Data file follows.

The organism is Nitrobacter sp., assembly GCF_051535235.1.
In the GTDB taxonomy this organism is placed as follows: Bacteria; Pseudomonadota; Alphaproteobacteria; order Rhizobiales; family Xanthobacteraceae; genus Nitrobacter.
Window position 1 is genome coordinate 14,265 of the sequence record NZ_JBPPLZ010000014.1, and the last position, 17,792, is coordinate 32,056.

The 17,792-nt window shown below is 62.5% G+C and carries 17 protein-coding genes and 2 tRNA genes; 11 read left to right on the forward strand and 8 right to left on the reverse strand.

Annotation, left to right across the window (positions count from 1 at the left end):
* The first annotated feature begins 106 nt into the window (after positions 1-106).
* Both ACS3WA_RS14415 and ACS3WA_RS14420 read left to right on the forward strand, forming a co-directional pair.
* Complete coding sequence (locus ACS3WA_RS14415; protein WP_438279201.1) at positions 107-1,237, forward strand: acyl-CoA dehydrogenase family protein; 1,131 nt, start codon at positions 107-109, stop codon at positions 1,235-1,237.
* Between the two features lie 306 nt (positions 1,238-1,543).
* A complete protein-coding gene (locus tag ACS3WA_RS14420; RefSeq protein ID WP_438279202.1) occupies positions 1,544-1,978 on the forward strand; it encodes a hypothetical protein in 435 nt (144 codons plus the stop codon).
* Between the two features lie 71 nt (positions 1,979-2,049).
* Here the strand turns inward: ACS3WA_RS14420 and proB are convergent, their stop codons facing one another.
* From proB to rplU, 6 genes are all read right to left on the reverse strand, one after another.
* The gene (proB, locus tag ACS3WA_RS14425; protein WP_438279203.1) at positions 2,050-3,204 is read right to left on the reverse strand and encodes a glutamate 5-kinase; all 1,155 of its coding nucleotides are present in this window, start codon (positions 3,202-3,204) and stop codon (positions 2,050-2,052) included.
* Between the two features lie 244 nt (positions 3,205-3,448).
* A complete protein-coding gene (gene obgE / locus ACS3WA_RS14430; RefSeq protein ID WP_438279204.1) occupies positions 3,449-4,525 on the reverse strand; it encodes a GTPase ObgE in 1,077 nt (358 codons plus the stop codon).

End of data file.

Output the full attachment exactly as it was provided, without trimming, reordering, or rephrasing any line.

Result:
The organism is Nitrobacter sp., assembly GCF_051535235.1.
In the GTDB taxonomy this organism is placed as follows: Bacteria; Pseudomonadota; Alphaproteobacteria; order Rhizobiales; family Xanthobacteraceae; genus Nitrobacter.
Window position 1 is genome coordinate 14,265 of the sequence record NZ_JBPPLZ010000014.1, and the last position, 17,792, is coordinate 32,056.

The 17,792-nt window shown below is 62.5% G+C and carries 17 protein-coding genes and 2 tRNA genes; 11 read left to right on the forward strand and 8 right to left on the reverse strand.

Annotation, left to right across the window (positions count from 1 at the left end):
* The first annotated feature begins 106 nt into the window (after positions 1-106).
* Both ACS3WA_RS14415 and ACS3WA_RS14420 read left to right on the forward strand, forming a co-directional pair.
* Complete coding sequence (locus ACS3WA_RS14415; protein WP_438279201.1) at positions 107-1,237, forward strand: acyl-CoA dehydrogenase family protein; 1,131 nt, start codon at positions 107-109, stop codon at positions 1,235-1,237.
* Between the two features lie 306 nt (positions 1,238-1,543).
* A complete protein-coding gene (locus tag ACS3WA_RS14420; RefSeq protein ID WP_438279202.1) occupies positions 1,544-1,978 on the forward strand; it encodes a hypothetical protein in 435 nt (144 codons plus the stop codon).
* Between the two features lie 71 nt (positions 1,979-2,049).
* Here the strand turns inward: ACS3WA_RS14420 and proB are convergent, their stop codons facing one another.
* From proB to rplU, 6 genes are all read right to left on the reverse strand, one after another.
* The gene (proB, locus tag ACS3WA_RS14425; protein WP_438279203.1) at positions 2,050-3,204 is read right to left on the reverse strand and encodes a glutamate 5-kinase; all 1,155 of its coding nucleotides are present in this window, start codon (positions 3,202-3,204) and stop codon (positions 2,050-2,052) included.
* Between the two features lie 244 nt (positions 3,205-3,448).
* A complete protein-coding gene (gene obgE / locus ACS3WA_RS14430; RefSeq protein ID WP_438279204.1) occupies positions 3,449-4,525 on the reverse strand; it encodes a GTPase ObgE in 1,077 nt (358 codons plus the stop codon).